Political Compulsion & Electoral Pragmatism
Two Factors Behind Yeddyurappa’s Re-Entry Into BJP
By SA Hemantha Kumar from Bengaluru
Political compulsion and electoral pragmatism are the two buzz words making rounds in Karnataka BJP and which are being used to justify the re-entry of former Chief Minister BS Yeddyurappa into the party. However, none of the leaders are ready to say it in open and come on record. “We do not want the anti-Congress votes to get split and Congress wins by default. That is why we have invited Yeddyurappa to return to the party,” state BJP president and Dharwad MP Prahlad Joshi told Uday India.
But in this ‘prodigal son returning home’ episode, it is quite obvious that the BJP’s electoral calculation has weighed more than anything else. The BJP is of the view that the Backward Class Kurubas might throw their weight in a major way behind Chief Minister Siddaramaiah, who is also a Kuruba. And if the Muslims consolidate behind the Congress due to Modi factor, then the Congress would be in a formidable position. “In this background, it is imperative for us to get the large chunk of Lingayat votes, which is possible only by Yeddyurappa. Otherwise, it would be difficult to win,” is the common refrain of the state BJP leaders.
BJP’s internal assessment is that without Yeddyurappa the party can win about four to seven seats and with the Lingayat strongman, the BJP could have a decent number of about 15. “Though Modi wave exists, the division in the anti-Congress votes could mar our prospects. We do not want to take the risk, especially when every seat and every vote counts, in order to reach the magic number of 272+,” another leader confided.
But what is more important in the ‘let-us-bring-Yeddyurappa-back’ chorus is the absence of a mass leader to encash Modi wave and convert into votes. As known to everyone, who is a keen observer of political and electoral politics, two aspects are very essential to channelise the wave in favour of one’s party and then convert into votes—mass leader and strong cadre. Both these—mass leader and strong cadre—are conspicuous by their absence in Karnataka BJP today. While the mass leader—Yeddyurappa—quit and formed his own outfit, Karnataka Janata Party, the strong cadre remains demoralised following the party’s severe drubbing in the May 2013 Assembly elections. The dimension of the defeat can be gauged by the fact that the BJP lost deposit in 111 Assembly segments, which makes up to 14 Lok Sabha seats out of the total 28.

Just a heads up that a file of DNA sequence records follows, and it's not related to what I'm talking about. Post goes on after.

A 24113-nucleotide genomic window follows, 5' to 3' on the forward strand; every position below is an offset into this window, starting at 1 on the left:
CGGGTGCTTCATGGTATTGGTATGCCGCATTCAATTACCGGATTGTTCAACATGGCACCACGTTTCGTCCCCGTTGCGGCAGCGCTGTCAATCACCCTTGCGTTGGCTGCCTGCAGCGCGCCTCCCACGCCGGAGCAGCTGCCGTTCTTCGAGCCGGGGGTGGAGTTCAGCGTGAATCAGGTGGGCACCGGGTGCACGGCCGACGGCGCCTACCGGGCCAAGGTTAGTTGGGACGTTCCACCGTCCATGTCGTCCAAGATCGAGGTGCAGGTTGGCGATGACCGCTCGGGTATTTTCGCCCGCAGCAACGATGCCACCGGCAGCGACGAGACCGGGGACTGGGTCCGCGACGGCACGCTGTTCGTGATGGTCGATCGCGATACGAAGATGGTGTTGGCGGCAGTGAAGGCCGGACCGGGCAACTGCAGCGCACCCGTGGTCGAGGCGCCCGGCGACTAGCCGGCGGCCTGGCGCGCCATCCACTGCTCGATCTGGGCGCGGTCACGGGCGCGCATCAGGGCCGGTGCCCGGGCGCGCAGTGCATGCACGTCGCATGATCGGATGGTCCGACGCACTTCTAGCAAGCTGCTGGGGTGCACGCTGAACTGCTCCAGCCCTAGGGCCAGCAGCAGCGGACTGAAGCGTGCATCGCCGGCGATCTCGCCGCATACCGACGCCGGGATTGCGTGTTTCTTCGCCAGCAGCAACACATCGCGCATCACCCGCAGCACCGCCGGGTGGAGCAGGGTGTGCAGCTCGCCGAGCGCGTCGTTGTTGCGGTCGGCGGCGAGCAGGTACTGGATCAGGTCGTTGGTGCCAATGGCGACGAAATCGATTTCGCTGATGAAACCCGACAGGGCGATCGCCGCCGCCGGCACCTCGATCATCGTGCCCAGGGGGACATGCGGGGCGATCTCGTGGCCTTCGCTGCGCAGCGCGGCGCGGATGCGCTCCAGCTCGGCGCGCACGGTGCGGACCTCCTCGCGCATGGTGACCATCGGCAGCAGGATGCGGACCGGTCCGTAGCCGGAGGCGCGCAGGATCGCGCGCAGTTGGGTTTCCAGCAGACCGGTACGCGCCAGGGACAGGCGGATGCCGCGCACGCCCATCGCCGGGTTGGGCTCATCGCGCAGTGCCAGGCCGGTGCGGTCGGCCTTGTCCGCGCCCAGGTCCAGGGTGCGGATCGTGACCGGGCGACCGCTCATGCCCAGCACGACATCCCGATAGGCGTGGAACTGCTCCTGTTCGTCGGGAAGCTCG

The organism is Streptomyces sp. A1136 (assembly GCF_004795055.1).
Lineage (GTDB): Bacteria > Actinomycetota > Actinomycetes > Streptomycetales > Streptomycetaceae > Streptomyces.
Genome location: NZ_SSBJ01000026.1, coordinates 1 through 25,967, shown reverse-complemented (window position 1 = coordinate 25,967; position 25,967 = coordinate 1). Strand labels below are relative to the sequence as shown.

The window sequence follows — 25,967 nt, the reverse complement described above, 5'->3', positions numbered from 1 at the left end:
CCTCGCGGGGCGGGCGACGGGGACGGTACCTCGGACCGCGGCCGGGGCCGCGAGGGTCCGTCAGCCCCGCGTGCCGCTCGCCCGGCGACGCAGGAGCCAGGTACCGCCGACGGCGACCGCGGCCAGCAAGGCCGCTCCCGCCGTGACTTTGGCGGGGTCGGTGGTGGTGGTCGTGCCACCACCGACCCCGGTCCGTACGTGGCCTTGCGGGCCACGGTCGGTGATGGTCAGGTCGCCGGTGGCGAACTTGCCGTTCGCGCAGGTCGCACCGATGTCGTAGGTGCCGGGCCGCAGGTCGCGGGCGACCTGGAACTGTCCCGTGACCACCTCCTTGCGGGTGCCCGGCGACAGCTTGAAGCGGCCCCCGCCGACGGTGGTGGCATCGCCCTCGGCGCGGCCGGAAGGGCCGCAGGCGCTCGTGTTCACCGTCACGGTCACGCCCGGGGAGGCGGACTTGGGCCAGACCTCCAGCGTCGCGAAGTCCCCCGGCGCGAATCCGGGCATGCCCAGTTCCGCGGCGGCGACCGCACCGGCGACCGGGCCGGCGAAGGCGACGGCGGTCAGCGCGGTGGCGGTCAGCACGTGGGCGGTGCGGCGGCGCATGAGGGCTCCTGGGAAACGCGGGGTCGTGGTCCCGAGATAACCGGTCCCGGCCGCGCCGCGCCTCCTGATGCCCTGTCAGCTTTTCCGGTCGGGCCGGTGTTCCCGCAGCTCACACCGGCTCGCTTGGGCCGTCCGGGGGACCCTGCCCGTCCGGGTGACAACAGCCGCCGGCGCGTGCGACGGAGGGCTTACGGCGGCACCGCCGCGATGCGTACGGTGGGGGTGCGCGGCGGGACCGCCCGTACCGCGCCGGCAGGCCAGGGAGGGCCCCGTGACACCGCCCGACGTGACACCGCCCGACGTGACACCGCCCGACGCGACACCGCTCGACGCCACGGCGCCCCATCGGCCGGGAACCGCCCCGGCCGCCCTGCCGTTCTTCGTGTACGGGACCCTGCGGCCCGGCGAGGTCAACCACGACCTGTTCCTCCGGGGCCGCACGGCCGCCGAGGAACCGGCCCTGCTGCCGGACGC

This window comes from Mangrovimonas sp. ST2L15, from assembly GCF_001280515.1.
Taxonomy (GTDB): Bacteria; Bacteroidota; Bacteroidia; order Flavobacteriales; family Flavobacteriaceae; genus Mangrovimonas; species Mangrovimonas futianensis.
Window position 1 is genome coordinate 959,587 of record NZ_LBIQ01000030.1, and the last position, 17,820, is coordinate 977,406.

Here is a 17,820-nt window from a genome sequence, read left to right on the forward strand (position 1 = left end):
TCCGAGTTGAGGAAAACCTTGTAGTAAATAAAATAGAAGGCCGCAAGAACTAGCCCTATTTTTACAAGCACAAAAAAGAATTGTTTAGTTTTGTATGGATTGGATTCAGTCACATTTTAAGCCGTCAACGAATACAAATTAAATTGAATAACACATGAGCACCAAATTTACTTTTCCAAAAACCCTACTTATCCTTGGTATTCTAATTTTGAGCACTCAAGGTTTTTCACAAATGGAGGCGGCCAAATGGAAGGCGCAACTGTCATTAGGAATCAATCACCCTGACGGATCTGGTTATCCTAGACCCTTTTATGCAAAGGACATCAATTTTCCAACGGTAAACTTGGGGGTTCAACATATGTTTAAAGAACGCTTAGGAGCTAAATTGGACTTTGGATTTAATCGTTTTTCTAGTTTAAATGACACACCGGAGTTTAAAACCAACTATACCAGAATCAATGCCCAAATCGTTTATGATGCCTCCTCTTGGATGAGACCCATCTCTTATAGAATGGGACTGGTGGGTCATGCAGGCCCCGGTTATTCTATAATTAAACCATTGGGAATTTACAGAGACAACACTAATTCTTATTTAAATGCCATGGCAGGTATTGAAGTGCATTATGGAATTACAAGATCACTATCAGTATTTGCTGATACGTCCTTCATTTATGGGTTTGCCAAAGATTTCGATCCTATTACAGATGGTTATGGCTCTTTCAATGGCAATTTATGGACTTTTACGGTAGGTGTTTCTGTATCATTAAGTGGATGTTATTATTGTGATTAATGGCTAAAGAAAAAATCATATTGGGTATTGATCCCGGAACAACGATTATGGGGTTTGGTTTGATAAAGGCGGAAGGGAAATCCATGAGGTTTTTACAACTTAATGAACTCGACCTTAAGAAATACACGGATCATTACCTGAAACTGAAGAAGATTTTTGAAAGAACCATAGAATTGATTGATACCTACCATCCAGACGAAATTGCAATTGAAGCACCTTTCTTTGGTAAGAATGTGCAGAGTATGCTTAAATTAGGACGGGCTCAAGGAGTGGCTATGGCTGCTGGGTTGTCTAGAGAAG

“I will put my best foot forward and walk that extra mile to see Modiji as PM– BS Yeddyurappa
The Lingayat strongman BS Yeddyurappa claimed that BJP government’s performance was really good in terms of politics, programmes and schemes, but image and credibility suffered due to bad conduct of individuals and, false, baseless and politically motivated allegations of corruption sank the BJP. Changing his venue of morning walk from Vidhana Soudha to Indian Institute of Science Campus only to speak to Uday India’s Special Correspondent SA Hemantha Kumar, Yeddyurappa’s 55-minute talk and walk with this correspondent was marked by three Fs and one S—free, frank, forthright and sincerity. He looked determined and confidence-personified, when he spoke of embarking upon a state-wide tour, something which he is fond of—a stormy petrel of Karnataka politics always with wheels in his leg is the epithet which he has rightly earned, both by his critics and by his admirers. Yeddyurappa has decided to merge his KJP with the BJP following the appeal made by the saffron party’s leadership to return to the party-fold. A formal invitation to return to the party was made by the state leadership recently. And he rejoined the party on January 9. The exit of this Lingayat strongman, whose party polled 10 per cent of votes and bagged six seats, cost the BJP dearly as its number in the Assembly came down from 122 to 40 in the May 2013 elections. Excerpts:
What led you to re-join the BJP?
■ Millions of Indians want to see Modiji as the Prime Minister. They have pinned their hopes on him (Modiji) that he will steer our nation away from the existing chaos and anarchy towards peace and progress. This is an opportunity bestowed to all of us by history to create a new and promising future. I do not want to miss this opportunity and hence I would like to plunge into the rashtriya yajna, which is going on throughout the country to ensure the victory of nationalist forces. This has made me to re-join the BJP.
Is there any condition on your part to re-join the BJP?
■ There is no condition on my part to re-join the BJP, except that my supporters need to be respected and not insulted or humiliated. I do not ask for any position. I intend to go on a whirlwind tour of the entire state, with twin objectives of galvanising the cadre as well as mobilising the people’s opinion in favour of the BJP, headed by Narendra Modi. I would take it up as the biggest challenge ever faced by me in my five decades of political life. In fact, I will put my best foot forward and walk that extra mile to see Modijji as PM.